KINGMAN - A jury of 12 peers found a Golden Valley man not guilty of attempted murder Thursday afternoon.
Thomas Oldring, 64, was charged with attempted first-degree murder, drive by shooting, aggravated assault, theft of a means of transportation. He was found not guilty on all counts, Thursday.
Oldring was charged along with Daniel R. Andrews, Sr., in connection with the Jan. 17, 2008, attempted murder and drive-by shooting of a woman near Valle Vista.
Andrews accepted a plea agreement in February and pleaded guilty to attempted drive-by shooting. He was sentenced to 8.75 years in prison with credit for 120 days served in jail.
Oldring's case hinged around a set of shoeprints deputies found in the desert.
The afternoon of Jan. 17, 2008, deputies received a call that a woman driving home from work was shot at by two men in a pickup truck.
She managed to follow the suspects for a while before her own truck broke down.
Deputies found bullet holes in the windshield, hood and driver's side door of the woman's truck.
The woman told deputies she thought the attack might be linked to a report she had filed against a co-worker earlier that year for unsafe driving.
Deputies found the suspect's pickup truck abandoned in the desert with two sets of shoe prints leading away from it.
Mohave County Sheriff's Sgt. Mike Friend, a search and rescue officer and expert tracker, was dispatched to the scene.
Friend testified in court that he was diverted en route to the scene to help another officer with the detention of a possible suspect, Oldring, near Mano Street in Valle Vista.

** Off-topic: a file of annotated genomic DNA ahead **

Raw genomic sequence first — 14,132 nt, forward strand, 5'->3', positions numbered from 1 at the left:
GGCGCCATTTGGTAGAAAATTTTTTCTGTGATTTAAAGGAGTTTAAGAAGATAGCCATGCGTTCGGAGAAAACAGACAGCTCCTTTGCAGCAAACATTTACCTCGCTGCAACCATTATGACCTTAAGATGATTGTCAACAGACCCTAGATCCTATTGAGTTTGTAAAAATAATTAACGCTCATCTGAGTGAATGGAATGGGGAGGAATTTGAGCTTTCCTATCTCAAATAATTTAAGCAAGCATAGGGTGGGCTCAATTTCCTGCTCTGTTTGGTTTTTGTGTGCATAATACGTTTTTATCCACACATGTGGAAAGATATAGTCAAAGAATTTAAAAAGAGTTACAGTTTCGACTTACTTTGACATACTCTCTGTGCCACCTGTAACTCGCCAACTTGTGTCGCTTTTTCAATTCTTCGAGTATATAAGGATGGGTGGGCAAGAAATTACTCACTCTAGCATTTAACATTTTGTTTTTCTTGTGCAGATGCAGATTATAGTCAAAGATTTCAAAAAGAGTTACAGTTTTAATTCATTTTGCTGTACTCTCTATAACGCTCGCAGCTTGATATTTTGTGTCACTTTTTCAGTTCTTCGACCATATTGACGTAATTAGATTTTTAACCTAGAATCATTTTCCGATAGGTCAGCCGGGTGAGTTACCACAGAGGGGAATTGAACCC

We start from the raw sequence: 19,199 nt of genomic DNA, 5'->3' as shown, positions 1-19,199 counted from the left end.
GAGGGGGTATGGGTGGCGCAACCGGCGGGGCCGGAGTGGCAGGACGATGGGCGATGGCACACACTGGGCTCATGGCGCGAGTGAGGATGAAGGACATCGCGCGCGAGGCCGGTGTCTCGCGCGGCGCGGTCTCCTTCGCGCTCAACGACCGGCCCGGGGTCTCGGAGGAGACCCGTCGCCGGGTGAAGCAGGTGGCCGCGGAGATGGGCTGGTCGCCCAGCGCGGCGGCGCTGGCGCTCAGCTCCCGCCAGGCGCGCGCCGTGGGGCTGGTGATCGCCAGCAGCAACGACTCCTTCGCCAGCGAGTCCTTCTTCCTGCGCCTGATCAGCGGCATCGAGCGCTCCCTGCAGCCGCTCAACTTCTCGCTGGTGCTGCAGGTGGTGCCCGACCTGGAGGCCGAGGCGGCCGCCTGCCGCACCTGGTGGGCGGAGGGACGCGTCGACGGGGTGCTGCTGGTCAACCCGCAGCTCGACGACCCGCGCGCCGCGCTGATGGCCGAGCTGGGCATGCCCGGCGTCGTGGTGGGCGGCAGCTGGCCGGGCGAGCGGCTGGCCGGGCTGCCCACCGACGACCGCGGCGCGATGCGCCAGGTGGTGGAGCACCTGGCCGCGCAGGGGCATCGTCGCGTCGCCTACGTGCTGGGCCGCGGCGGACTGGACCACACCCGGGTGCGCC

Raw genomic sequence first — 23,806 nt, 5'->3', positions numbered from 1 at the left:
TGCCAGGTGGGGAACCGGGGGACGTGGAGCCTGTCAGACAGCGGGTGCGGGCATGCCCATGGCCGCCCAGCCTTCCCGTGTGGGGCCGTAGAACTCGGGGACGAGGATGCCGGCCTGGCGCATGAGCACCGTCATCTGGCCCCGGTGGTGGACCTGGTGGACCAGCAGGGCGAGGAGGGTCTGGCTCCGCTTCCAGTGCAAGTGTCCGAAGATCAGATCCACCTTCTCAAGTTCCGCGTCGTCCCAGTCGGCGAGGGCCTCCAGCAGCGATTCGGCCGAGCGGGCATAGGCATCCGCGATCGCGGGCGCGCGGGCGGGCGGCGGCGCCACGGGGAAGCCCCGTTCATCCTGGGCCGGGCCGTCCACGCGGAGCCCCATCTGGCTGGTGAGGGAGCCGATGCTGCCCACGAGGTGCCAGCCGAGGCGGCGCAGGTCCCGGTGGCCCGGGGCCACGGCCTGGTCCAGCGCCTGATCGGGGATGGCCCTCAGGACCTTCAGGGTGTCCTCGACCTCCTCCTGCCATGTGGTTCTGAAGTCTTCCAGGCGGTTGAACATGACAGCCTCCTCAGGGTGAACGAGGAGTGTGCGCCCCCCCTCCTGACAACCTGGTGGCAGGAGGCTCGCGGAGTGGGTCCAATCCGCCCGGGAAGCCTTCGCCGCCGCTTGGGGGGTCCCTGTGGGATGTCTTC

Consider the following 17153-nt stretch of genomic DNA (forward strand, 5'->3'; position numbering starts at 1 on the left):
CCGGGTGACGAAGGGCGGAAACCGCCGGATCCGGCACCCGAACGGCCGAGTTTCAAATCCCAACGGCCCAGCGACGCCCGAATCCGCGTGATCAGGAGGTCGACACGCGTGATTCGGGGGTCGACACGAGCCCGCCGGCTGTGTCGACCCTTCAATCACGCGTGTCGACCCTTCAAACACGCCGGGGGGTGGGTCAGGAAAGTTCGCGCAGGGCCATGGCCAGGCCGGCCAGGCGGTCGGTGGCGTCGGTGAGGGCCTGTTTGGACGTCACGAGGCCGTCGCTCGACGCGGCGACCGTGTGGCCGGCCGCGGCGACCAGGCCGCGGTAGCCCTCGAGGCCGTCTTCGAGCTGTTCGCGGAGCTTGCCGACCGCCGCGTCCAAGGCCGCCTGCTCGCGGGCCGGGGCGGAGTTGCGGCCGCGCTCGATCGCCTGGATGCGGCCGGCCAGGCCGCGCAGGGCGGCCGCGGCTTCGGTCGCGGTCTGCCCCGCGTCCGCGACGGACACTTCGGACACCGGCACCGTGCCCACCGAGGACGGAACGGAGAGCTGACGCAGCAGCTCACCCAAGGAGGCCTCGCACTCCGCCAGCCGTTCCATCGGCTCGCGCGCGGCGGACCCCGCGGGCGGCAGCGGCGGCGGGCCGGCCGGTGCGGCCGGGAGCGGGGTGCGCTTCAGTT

Friend testified that Oldring was nervous and carrying a gun. He observed that the bottom of Oldring's shoes had a lug sole to them. At that time, the officers let Oldring go.
Friend continued on to where deputies found two sets of tracks in the desert.
Following the tracks, he was able to find and arrest Andrews hiding under a bush. Friend testified that he continued to follow one set of shoe prints in the direction of Valle Vista. He noticed the tracks had a lug sole print similar to Oldring's shoes.
Deputies later arrested Oldring based on the lug sole prints and testimony from a witness that said he saw Oldring walking in the desert near the area where the tracks were found.
Robin Pucheck, Oldring's attorney, argued that there was no evidence connecting Oldring to the shooting incident. He pointed out and Friend agreed that the deputies had not taken any photographs of Oldring's shoes or the tracks in the desert.
Friend testified that a superior officer had told him it was not necessary to get photos of Oldring's shoes when they first detained him, because he was not a suspect. The same officer told Friend that another deputy would take photographs of the tracks in the desert.
"There is a lack of motive and a lack of evidence," Pucheck told the jury in his closing arguments.
It was getting close to 6 p.m., it was getting dark, the deputies wanted to close the case, Oldring's shoes were a close match to the shoe print pattern found in the desert and they went back and arrested him, Pucheck explained.
Deputies didn't even seize Oldring's shoes when they arrested him, Pucheck said. "Because they didn't want to find the boots. They knew they had the wrong guy."
County Attorney Leroy Albright told the jury that Oldring's story of traveling from Golden Valley to Red Lake to shoot rabbits didn't add up.
The tracks deputies found weren't phantom prints, he said.
They were similar enough to the shoes Oldring had on, plus Oldring was seen walking in the same direction as the tracks.
The jury was given the case around 1:30 p.m. Thursday.
They returned with a not guilty verdict on all charges at 4 p.m.